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Opposition to the TPP was on public display at the Democratic National Convention in July. (Photo: Reuters)

Groups Demand Clinton Publicly Oppose Lame-Duck TPP Vote—Now

A vote in Congress after the election 'would send an unmistakable signal that the game is rigged in favor of elites and against everyday Americans'

Deirdre Fulton

Heavy-hitting progressive groups have sent a letter to Democratic presidential nominee Hillary Clinton, urging her to make "a clear, public, and unequivocal statement opposing any vote on the disastrous Trans-Pacific Partnership (TPP) in the post-election, 'lame-duck' session of Congress."

"Allowing a lame-duck vote would be a tacit admission that corporate interests matter more than the will of the people, relying on members of Congress who will be less accountable to voters."

The letter, also published at Medium, says Clinton's "continued leadership is sadly necessary as President [Barack] Obama refuses to abandon this unpopular deal."

Even as the White House gears up for an all-out, post-election push on the maligned 12-nation trade deal, "the American public and their elected representatives in both parties are increasingly coming to the conclusion that the TPP puts corporations ahead of human needs on jobs and wages, human rights, access to medicine, climate change and more," wrote the signatories, including environmental group 350 Action, the Communications Workers of America union, and grassroots political organization Democracy for America.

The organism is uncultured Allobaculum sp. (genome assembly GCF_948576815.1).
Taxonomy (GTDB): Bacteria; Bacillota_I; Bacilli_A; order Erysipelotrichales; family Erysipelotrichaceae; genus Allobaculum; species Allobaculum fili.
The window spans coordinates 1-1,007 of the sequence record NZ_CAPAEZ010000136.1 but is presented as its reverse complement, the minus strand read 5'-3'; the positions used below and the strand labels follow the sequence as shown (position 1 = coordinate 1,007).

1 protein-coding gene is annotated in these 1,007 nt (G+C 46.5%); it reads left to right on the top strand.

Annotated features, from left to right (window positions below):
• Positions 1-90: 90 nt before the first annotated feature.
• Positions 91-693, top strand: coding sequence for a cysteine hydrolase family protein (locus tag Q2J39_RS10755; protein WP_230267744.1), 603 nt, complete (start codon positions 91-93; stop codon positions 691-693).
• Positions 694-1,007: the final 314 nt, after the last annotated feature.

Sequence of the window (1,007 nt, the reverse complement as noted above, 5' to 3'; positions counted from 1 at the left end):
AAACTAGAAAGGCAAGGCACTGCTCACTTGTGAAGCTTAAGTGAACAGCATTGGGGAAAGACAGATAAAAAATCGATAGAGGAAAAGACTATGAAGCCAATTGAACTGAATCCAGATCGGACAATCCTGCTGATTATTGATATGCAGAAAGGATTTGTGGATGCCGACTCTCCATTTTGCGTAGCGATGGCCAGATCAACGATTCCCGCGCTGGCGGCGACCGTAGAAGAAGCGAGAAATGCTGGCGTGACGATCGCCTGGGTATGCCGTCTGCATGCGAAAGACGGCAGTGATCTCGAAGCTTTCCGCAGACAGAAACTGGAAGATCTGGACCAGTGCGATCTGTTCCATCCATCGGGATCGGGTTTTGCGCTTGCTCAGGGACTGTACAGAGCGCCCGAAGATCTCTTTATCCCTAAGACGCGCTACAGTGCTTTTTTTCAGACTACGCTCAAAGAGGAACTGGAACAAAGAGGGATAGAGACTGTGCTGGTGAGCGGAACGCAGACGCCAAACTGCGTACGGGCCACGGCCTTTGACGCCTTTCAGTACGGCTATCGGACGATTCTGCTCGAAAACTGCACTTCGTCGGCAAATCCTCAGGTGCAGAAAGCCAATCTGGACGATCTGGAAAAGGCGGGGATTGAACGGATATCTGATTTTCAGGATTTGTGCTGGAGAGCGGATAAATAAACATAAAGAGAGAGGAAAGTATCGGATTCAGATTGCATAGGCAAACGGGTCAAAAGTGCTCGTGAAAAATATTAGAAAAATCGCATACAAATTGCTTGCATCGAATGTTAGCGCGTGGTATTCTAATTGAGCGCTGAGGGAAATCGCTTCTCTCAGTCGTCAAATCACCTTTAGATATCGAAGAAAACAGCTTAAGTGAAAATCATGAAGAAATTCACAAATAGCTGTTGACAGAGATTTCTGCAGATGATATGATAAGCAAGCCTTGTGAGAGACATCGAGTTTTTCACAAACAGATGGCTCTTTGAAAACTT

"In the face of such opposition," they continued, "allowing a lame-duck vote would be a tacit admission that corporate interests matter more than the will of the people, relying on members of Congress who will be less accountable to voters. Regardless of the outcome, a vote itself would send an unmistakable signal that the game is rigged in favor of elites and against everyday Americans."

To that end, the groups demand Clinton "immediately make a clear and strong public statement" against the vote. 

The missive follows a concerted campaign calling on Clinton—who supported the TPP as secretary of state before coming out against it—to take the lead in killing the deal. In the past two weeks, more than 100,000 people have signed CREDO and Democracy for America petitions that make the same ask of Clinton. Nobel economist Joseph Stiglitz, who is advising Clinton on her campaign, also said Tuesday that to "rush [the TPP] through in a lame-duck session" would be "outrageous" and "wrong."

As for the candidate herself, she offered her "strongest words yet" against the TPP earlier this month—saying she would oppose the deal "after the election" and "as president"—but stopped short of pushing Obama on the issue. 

Is that because, as Cenk Uygur of "The Young Turks" hypothesized this week, she knows that if she's elected, she'll have to support the deal?

Meanwhile, NBC News notes that Clinton's former primary rival, Sen. Bernie Sanders (I-Vt.), "used the launch of his new group Wednesday night to say he too was spoiling for a fight" on the corporate-friendly agreement, opposition to which was a cornerstone of his campaign

"Let me be very clear. I will do everything that I can to defeat the TPP if it comes to the floor of the Senate, as I expect that it will," Sanders said during his Our Revolution live address. "The American people have got to stand together and say no to the TPP."

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